Langston Hughes was a prolific writer. In the forty-one years between his first book in 16 and his death in 167, he devoted his life to writing and lecturing. He wrote sixteen books of poems, two novels, three collections of short stories, four volumes of editorial and documentary fiction, twenty plays, childrens poetry, musicals and operas, three autobiographies, a dozen radio and television scripts and dozens of magazine articles. In addition, he edited seven anthologies. Critically, Langston Hughes is one of the most abused poets in America. Serious white critics ignored him, and most black critics only reluctantly admired him. Critics have mistaken the simple form of language of Hughes’s poetry for shortage of meaning. His real meanings are never that apparent and, in order to understand his work fully, one must have deep insight into ghetto life and psychology and an emotional tie. (www.falcon.jmu.edu/~ramseyil/hughes.htm)

Brooks Atkinson, a writer for the New York Times, wrote “Langston Hughes has succeeded in giving us in Not Without Laughter an intimate picture of that type of Negro life which has been so popular with white writers in the recent decades.” (www.nytimes.com) Not Without Laughter really has no story at all; only characters. One of the most interesting aspects of the novel is the excellent contrast in characters that it affords. Temy and Mr. Siles versus Harriet and Jim Boy. The novel is very slow, even tedious, reading in its early chapters, but once it gains its momentum it moves as swiftly as a jazz rhythm. Its chapters, emerging ever more clearly and challenging as the novel proceeds, gives it this rhythm. Every character in the novel, with the exception of Mr. Siles and Temy, is a living challenge to our civilization, a challenge that is all the more effective because it springs naturally out of its materials and is not superimposed upon them. Another one of Hughes’s distinguished works is the play Shakespeare in Harlem.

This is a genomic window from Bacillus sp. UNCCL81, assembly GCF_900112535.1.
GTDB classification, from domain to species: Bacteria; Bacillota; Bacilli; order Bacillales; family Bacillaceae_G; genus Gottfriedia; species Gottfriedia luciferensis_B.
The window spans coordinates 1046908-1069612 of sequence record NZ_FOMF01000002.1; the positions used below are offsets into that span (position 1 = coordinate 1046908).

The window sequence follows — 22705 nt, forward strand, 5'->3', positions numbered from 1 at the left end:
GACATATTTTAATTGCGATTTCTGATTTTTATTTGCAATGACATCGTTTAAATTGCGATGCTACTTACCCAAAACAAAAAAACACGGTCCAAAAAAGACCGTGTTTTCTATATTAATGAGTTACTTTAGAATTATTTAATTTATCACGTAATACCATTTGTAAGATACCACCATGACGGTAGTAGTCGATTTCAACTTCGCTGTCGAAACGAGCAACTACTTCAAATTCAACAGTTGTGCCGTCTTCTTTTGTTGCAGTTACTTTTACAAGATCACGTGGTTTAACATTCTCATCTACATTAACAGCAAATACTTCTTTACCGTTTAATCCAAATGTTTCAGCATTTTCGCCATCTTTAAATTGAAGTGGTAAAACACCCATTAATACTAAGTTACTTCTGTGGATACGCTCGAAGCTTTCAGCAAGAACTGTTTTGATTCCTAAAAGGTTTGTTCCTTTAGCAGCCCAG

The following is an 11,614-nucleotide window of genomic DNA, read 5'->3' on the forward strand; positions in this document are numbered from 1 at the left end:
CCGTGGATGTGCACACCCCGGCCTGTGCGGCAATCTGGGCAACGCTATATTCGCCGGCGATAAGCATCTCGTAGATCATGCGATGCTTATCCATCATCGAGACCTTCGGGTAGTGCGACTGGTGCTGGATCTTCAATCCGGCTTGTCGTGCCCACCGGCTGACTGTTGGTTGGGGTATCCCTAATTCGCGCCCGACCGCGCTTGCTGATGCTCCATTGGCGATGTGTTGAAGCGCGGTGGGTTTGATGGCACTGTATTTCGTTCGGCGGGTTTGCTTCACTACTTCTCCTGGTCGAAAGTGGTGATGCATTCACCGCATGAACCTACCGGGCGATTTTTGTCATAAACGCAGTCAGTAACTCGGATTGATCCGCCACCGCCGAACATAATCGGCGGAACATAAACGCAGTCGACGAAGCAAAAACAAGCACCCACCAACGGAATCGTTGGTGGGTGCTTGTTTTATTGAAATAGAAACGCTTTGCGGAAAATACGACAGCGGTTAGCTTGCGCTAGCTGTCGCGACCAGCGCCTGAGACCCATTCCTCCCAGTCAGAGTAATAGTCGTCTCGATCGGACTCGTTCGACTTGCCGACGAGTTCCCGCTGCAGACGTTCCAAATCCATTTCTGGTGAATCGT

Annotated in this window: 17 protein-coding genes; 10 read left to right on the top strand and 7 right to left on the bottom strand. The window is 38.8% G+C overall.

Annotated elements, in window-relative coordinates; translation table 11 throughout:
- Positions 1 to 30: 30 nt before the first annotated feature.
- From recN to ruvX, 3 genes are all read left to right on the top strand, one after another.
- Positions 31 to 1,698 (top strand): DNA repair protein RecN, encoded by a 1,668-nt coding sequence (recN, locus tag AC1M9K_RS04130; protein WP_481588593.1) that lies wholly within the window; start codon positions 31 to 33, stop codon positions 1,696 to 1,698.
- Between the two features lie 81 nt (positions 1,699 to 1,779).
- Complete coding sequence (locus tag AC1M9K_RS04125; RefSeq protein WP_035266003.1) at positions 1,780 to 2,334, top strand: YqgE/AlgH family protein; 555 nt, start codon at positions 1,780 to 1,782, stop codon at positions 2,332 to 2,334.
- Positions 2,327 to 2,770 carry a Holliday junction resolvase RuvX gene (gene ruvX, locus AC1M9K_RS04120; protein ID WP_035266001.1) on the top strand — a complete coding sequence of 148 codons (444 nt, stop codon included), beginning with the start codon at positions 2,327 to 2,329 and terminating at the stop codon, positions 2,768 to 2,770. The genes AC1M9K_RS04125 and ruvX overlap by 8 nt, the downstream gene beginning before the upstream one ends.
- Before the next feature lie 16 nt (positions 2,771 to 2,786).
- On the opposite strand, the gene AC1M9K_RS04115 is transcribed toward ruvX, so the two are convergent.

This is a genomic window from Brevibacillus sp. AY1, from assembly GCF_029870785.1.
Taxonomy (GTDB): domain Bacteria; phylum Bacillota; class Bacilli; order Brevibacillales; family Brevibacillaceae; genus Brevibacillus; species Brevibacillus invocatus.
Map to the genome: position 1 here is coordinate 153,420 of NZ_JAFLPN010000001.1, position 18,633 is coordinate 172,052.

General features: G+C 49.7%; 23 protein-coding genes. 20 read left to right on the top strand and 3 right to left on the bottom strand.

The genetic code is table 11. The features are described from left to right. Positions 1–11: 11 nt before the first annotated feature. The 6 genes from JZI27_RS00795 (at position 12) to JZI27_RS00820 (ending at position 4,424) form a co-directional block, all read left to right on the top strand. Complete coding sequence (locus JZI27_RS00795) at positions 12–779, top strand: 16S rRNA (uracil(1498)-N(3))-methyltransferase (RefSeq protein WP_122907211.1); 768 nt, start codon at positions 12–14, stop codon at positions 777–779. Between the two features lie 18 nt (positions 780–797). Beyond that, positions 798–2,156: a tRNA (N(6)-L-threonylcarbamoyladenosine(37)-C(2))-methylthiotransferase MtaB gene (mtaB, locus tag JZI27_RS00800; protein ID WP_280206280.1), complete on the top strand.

Shakespeare in Harlem lasted only three-quarters of an hour or less in the theatre. From an academic point of view, it is hardly a play. However, the gracefulness of feeling it discloses, the idiomatic music of the lines and the immaculate taste of the performance endow it with thoughtful beauty. “Under Richard Glenn’s quiet direction, the play is presented as a sketch of Harlem scenes against a luminous background, with a subdued but stirring musical score by Margaret Bonds.” (www.americaslibrary.gov) The acting was marvelous and controlled in various moods�the hearty good nature of Alma Hubbard; the touching, shining student by Calden Marsh; the massive, sulky blues man by John McCurry; the weary old man by Ted Butler. Hughes was unashamedly black at a time when blackness was d�mod�, and he did not go much beyond one of the earliest themes, black is beautiful. He had the wit and intelligence to explore the black human condition in a variety of depths, but his tastes and selectivity were not always accurate, and pressures to survive, as a black writer in a white society, and it was a miracle that he did for so long, extracted an enormous creative toll.

Langston Hughes died of caner on May , 167, in New York, NY. In his memory, his residence at 0 East 17th Street in Harlem, has been given landmark status by the New York City Preservation Commission, and his block of east 17th street was renamed “Langston Hughes Place.”

In many ways Hughes always remained loyal to the principles he had laid down for the younger black writers in 16. His art was firmly rooted in race pride and race feeling even as he cherished his freedom as an artist. He was both nationalist and international. As a radical democrat, he believed that art should be accessible to as many people as possible. He could sometimes be bitter, but his art is generally suffused by a keen sense of the ideal and by a profound love of humanity, especially black Americans. He was perhaps the most original of African American poets and, in the breadth and variety of his work, assuredly the most representative of African American writers.

Works Cited Page

A) Atkinson, Brooks. Not Without Laughter and other Recent Fiction.” March 11, 00. Available at www.nytimes.com/books/01/04//specials/hughes.htm#reviews

B) Cohen, Adele. Theatre “Shakespeare in Harlem” Langston Hughes. March 11, 00. Available at www.americaslibrary.gov/cgi-bin/page.cgi/aa/hughes

C) McKissack, Patricia. Langston Hughes Great American Poet. New York Enslow Publishing, November 1, 1

D) Patterson, Lindsay. Langston Hughes�The Most Abused Poet in America? March 11, 00. Available at www.jmu.edu/~ramseyil/hughes.htm

E) Rampersand, Arnold. Life of Langston Hughes, 10-141 I, Too, Sing America. Los Angeles Oxford Publishing, February 1, 18